Dissertation/Thesis Abstract

Transmission Dynamics and Determinants of Leptospirosis Infection Across Space and Time
by Owers, Katharine Abbey, Ph.D., Yale University, 2018, 112; 10957333
Abstract (Summary)

Leptospirosis is a major zoonotic source of morbidity and mortality worldwide. While it was traditionally considered a disease of rural farmers and remains a problem in that setting, it has also recently emerged as a public health issue in urban slums. Despite the high burden of leptospirosis around the world, important questions remain about both regional and individual-level transmission dynamics and infection determinants. This dissertation combines epidemiology and advanced quantitative methods to answer key questions about leptospirosis across spatial and temporal scales.

My first chapter characterized the spatio-temporal determinants of leptospirosis during an epidemiologic transition in Thailand. Thailand experienced an explosive countrywide emergence of leptospirosis in the late 1990s that established endemic transmission in the agricultural northeastern region of the country. This persistent transmission has proven difficult to manage due to a lack of understanding of the spatial and temporal determinants of infection. I analyzed the relationship between 15 years of weekly reported cases and weather, landscape, and agricultural features at the district level. My goal was to provide information at policy-relevant spatial and temporal scales that could be used to target interventions. I identified that. in contrast to the individual level, rural leptospirosis at the district level is not strongly associated with rice farming. Neither temporal nor spatial analysis identified rice cultivation as a major driver of reported cases. In the absence of rice, I identified rainfall and temperature in recent weeks, as well as other characteristics of the landscape and agricultural system, as determinants of the spatially heterogeneous incidence. District-level infection determinants varied between the emergence and subsequent endemic period.

My next two chapters focused on leptospirosis in urban slum residents. Through detailed longitudinal studies in Pau da Lima, an urban slum community in Brazil, our group has identified a number of household risk factors for infection. However, these are a static measure of risk, which is actually a dynamic function of interaction with the contaminated environment. I used GPS tracking to quantify the movement patterns of urban slum residents and their resulting exposure to leptospirosis transmission sources. I identified that urban slum residents spend the majority of their time within 50 meters of the home. Additionally, residents across age and gender groups had the same amount of movement-induced exposure to transmission sources in the environment. I did, however, find significant differences in the activity space—area visited per 24-hour period—between risk groups. Males, who have higher infection rates, have larger activity spaces than females, and the four individuals who became infected during the study had significantly larger activity spaces than other participants. GPS tracking thus allowed me to identify activity space as a novel risk factor for leptospiral infection.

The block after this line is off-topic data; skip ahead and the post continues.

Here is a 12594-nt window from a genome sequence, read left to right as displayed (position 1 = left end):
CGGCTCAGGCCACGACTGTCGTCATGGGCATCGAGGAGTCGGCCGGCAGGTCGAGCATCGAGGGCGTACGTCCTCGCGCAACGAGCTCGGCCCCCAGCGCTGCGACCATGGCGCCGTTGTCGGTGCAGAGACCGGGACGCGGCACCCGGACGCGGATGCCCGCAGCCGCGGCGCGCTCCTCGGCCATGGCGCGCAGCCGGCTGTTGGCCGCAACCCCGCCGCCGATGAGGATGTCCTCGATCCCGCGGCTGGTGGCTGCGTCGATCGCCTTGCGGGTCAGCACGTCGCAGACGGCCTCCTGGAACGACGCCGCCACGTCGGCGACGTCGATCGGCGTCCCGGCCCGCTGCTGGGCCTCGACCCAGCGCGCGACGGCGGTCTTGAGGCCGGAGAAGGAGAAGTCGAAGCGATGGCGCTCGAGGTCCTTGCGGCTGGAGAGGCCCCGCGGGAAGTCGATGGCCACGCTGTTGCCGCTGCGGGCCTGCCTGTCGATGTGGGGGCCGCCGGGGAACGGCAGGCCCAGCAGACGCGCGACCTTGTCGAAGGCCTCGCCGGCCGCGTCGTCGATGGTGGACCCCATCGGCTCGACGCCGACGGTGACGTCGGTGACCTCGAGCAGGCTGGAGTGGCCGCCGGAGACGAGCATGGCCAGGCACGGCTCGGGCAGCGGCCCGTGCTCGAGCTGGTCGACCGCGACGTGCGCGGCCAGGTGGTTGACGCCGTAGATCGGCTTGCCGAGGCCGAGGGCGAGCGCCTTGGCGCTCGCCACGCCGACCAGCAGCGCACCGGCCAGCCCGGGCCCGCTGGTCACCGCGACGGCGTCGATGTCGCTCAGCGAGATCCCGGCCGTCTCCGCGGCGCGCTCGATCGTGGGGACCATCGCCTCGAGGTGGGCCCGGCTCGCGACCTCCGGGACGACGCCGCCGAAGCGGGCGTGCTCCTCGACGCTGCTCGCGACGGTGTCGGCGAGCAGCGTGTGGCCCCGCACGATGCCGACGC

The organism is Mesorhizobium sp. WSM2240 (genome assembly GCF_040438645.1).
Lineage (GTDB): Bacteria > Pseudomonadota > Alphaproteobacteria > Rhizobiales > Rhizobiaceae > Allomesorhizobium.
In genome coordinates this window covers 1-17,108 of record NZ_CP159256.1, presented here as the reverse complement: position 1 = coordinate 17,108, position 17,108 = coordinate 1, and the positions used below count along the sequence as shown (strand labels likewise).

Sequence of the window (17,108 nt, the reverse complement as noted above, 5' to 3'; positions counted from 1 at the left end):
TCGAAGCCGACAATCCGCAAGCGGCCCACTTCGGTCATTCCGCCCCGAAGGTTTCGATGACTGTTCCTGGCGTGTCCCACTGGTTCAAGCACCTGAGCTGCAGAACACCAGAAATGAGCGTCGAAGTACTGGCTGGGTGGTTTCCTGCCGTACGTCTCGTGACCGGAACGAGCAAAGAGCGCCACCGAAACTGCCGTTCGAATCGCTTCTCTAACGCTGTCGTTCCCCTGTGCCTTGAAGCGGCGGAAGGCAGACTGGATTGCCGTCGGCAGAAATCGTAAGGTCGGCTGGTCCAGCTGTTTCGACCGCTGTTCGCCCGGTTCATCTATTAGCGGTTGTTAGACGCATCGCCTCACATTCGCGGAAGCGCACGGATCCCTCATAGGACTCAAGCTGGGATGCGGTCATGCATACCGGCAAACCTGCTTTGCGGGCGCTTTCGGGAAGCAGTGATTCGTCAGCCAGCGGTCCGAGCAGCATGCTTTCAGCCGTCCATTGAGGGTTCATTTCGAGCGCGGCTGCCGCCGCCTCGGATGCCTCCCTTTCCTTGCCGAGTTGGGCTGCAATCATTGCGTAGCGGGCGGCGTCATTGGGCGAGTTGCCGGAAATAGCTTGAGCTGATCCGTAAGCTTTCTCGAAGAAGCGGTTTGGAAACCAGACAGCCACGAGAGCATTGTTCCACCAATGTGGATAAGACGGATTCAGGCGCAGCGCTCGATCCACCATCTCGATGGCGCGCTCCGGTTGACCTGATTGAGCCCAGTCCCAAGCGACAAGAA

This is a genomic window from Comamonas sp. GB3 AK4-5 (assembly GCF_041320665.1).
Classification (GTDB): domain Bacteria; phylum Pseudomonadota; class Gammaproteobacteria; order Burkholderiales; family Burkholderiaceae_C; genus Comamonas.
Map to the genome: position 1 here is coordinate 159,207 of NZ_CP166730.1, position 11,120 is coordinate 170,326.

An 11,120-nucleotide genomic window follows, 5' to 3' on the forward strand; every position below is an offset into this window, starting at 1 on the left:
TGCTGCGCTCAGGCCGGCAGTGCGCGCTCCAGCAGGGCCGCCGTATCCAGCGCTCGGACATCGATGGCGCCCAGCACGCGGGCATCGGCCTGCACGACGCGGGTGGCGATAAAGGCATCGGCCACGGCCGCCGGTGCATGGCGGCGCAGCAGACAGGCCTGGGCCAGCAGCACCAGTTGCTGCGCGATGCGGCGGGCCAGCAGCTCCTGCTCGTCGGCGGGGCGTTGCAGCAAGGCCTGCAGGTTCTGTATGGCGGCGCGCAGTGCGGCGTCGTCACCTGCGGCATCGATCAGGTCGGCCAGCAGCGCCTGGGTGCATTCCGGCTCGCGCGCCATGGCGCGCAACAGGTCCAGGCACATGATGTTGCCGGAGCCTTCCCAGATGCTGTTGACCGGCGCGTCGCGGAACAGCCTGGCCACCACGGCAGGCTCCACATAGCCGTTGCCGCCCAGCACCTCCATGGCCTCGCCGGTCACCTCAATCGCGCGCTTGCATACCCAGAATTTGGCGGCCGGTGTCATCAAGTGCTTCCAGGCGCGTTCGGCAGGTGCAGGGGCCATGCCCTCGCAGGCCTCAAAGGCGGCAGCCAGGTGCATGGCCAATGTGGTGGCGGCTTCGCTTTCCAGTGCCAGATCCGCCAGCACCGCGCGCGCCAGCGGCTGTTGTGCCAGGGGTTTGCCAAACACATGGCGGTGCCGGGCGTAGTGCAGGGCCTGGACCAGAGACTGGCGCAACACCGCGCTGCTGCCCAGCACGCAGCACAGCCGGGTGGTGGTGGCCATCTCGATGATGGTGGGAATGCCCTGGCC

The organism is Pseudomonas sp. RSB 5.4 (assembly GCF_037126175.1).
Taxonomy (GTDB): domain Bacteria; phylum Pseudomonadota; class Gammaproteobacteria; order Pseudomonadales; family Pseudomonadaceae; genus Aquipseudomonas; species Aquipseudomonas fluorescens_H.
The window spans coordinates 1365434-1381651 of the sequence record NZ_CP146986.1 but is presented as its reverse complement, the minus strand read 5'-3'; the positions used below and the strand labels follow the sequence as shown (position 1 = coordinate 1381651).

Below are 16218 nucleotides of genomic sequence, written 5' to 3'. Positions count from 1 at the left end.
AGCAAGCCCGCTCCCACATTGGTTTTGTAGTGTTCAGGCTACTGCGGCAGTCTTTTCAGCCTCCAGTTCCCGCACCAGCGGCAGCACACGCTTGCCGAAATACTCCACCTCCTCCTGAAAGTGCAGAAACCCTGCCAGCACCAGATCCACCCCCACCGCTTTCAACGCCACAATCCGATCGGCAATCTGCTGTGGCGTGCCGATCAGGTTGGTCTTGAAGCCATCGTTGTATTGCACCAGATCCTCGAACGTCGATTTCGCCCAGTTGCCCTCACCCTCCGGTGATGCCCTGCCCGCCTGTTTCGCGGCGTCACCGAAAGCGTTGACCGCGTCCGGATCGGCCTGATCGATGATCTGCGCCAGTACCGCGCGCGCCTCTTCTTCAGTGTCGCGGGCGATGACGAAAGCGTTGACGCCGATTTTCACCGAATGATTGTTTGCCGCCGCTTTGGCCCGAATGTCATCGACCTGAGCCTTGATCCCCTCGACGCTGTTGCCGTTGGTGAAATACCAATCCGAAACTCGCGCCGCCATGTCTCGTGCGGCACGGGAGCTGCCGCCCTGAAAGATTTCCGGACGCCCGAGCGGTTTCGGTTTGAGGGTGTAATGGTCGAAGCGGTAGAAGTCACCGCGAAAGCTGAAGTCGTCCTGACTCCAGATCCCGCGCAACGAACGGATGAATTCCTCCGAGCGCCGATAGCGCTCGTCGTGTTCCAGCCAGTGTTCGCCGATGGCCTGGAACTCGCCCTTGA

Another critical and as yet unanswered question about leptospirosis is whether there is naturally-acquired immunity to reinfection. Measuring this requires accurate infection histories, which we attempt to capture through longitudinal seroincidence studies. However, conventional methods of interpreting paired serology do not take into account the antibody titer decay between samples. Failing to do so sets an artificially high baseline titer from which to calculate a four-fold rise (the standard infection criterion) and reduces the probability an infection event will be recorded as such. Accounting for titer decay in leptospirosis is further complicated by the fact that re-exposure is a common feature of longitudinal data and that the gold standard serologic assay is interval-censored. I developed a flexible likelihood-based method to estimate titer decay using a dataset free of re-exposure. I then applied the decay rate to longitudinal cohort data from urban slum residents. When accounting for titer decay over a six-month interval, infections defined by a four-fold rise increased by a mean of 88%, and over a 12-month period the increase was 763%. Conventional serological interpretations thus severely underestimate leptospirosis infection, with the level of underestimation dependent on the sampling interval. The higher number of cases identified by our modified definition will provide the necessary data to evaluate evidence of acquired immunity due to a pre-existing infection.

This dissertation contributes to the understanding of leptospirosis transmission at both the regional and individual scale. It also provides information that can be used to target public health interventions and inform vaccine development. The tools developed herein, while used to answer questions about leptospirosis, have broader applications to a range of questions and pathogens.

Indexing (document details)
Advisor: Ko, Albert I.
School: Yale University
School Location: United States -- Connecticut
Source: DAI-B 79/12(E), Dissertation Abstracts International
Subjects: Epidemiology
Keywords: GPS, Leptospirosis, Thailand, Titer Decay, Urban Slum
Publication Number: 10957333
ISBN: 978-0-438-27378-8
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